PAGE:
4. Follow the direction arrows on the screen by moving your phone and Android will automatically take more photos.
  5. When you have finished taking panorama photos check what resolution your camera is set to; in my experience I've noticed that Android sometimes reduces photo taking quality to the lowest possible setting. A bug I'm sure.

Please post links to your own panorama photos in the comments section, I'd love to see them.
It is worth taking several photos because as you can see below results are sometimes a little more creative than you may intend them to be.

Friday, January 18, 2013

Riding a Single Speed bike in snow

I really meant to get thing to getting my mountain bike up and running in preparation for the snow but failed to find the time.

As it turned our my single speed bike did just fine in the snow.  There were a few dicey moments but I took my time and rode mostly in the ruts cleared by other road users.

Tuesday, January 15, 2013

The Hobbit - a slapdash review from a numpty

When I heard that Tolkien's 'The Hobbit' was going to be eeked out from a very brief novel into three epic films I wasn't filled with excitement.  The principle reason for my lack of whooomph was that when Peter Jackson made the Lord of The Rings trilogy there was a lot of story left out of the final cut, even although the final cut was 400 hours long (with 600 hours of 'extras' on the DVD).  The Lord of the Rings is epic, it is interweaved with complexities that are so, er, complex that they have been studied by academics for over half a century.*  The Hobbit is not.

The Hobbit is a book that can be read in an afternoon, the pace is lightening fast almost to the point of absurdity.  If The Silmarillion was Tolkien's slap up evening meal The Lord of the Rings was his special birthday treat Sunday lunch, whereas The Hobbit is a peanut Tolkien popped in his mouth on his way past the bowl on the sideboard in the lounge.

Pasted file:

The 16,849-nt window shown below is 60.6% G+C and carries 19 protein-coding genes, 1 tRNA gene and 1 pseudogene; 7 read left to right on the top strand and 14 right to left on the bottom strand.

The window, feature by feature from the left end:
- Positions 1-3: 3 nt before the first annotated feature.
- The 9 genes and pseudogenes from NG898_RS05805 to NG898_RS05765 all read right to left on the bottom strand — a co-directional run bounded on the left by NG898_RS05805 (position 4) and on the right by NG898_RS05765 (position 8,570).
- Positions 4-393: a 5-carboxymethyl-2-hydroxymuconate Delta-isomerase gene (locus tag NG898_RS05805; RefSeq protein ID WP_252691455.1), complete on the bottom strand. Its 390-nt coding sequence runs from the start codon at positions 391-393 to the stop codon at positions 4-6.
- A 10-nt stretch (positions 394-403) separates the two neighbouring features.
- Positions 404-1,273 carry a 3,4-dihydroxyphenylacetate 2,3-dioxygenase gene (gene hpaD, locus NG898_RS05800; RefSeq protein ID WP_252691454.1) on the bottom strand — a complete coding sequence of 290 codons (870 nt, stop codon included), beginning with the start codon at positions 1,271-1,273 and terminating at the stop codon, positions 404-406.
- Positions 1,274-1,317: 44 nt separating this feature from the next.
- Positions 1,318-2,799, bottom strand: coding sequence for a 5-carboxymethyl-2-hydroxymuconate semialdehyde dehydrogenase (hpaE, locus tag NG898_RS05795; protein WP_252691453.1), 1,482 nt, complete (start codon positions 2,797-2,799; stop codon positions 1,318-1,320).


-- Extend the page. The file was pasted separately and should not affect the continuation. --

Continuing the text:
However, this brevity is no bad thing, in fact the quick nibble of loveliness that is The Hobbit is one of the reasons I love the book so much.  Bilbo's tale is also very accessible, I read this book when I was about seven years old and romped through it.  The Lord of the Rings was much more of an undertaking to read, and as for The Silmarillion., well I'm still trying to get round to finishing it.

So last night as the lights dimmed (and I asked my wife the traditional question 'am I having a stroke?') I put down the world's most expensive air and heat expanded corn product and mumbled to myself 'please don't be shit'.

The web is full almost to the red line with reviews of 'An Unexpected Journey' so I won't top it up with my own floury farty prose, instead I'll attempt to condense my feelings on the film into a series of lazy bullet points:

  • Wargs - YES!
  • Eagles - YES!
  • Gollum - YES!
  • Utral-geek continuity with both the book and the LOTR trilogy - YES!
  • Martin Freeman - YES!
  • Galadriel, Frodo and Saruman et all squeezed into The Hobbit (not literally) - Kinda works!
  • Dwarves - YES!
  • More singing - Kinda fine with that!
  • Elves - YES!
  • Ken Stott and James Nesbitt as Dwarves - YES!
  • Sylvester Mccoy as Radagast the Brown - SHITTING HELL YES!
  • Weird pasty faced 'pale Orc' - Kinda works!
  • Ugly tumorous but humorous goblin king - YES!
I could go on, but I won't because there are other things I should be doing right now, but I will just mention a few minor (but ultimately irrelevant) niggles.

A few minor (but ultimately irrelevant) niggles.

You'd have to be a proper nerdy geek to point out some of the very minor niggles in this film, and because I am a proper nerdy geek I'm going to mention the following (please correct me if I'm wrong):

  • When the trolls turn to stone they are not in the same poses that they are when Frodo finds them in Lord of the Rings
  • The Warg riders seem to have no issue with mooching around in direct sunlight
  • Gandalf getting a bit daft with his little speech about love
  • I can't think of any more.

The sort of hasty conclusion one writes when he realises he's spent too long on a review.

As far as I'm concerned 'An Unexpected Journey' is almost perfect and has a lot to offer Tolkien fans, but if you didn't think much of Lord of the Rings then The Hobbit might not burst your corns.  This first part of The Hobbit trilogy (it still feels weird saying that) takes a lot of meat from other Tolkien works, which is just fine by me because lets face it; we're never going to see Jackson make any other Tolkien films.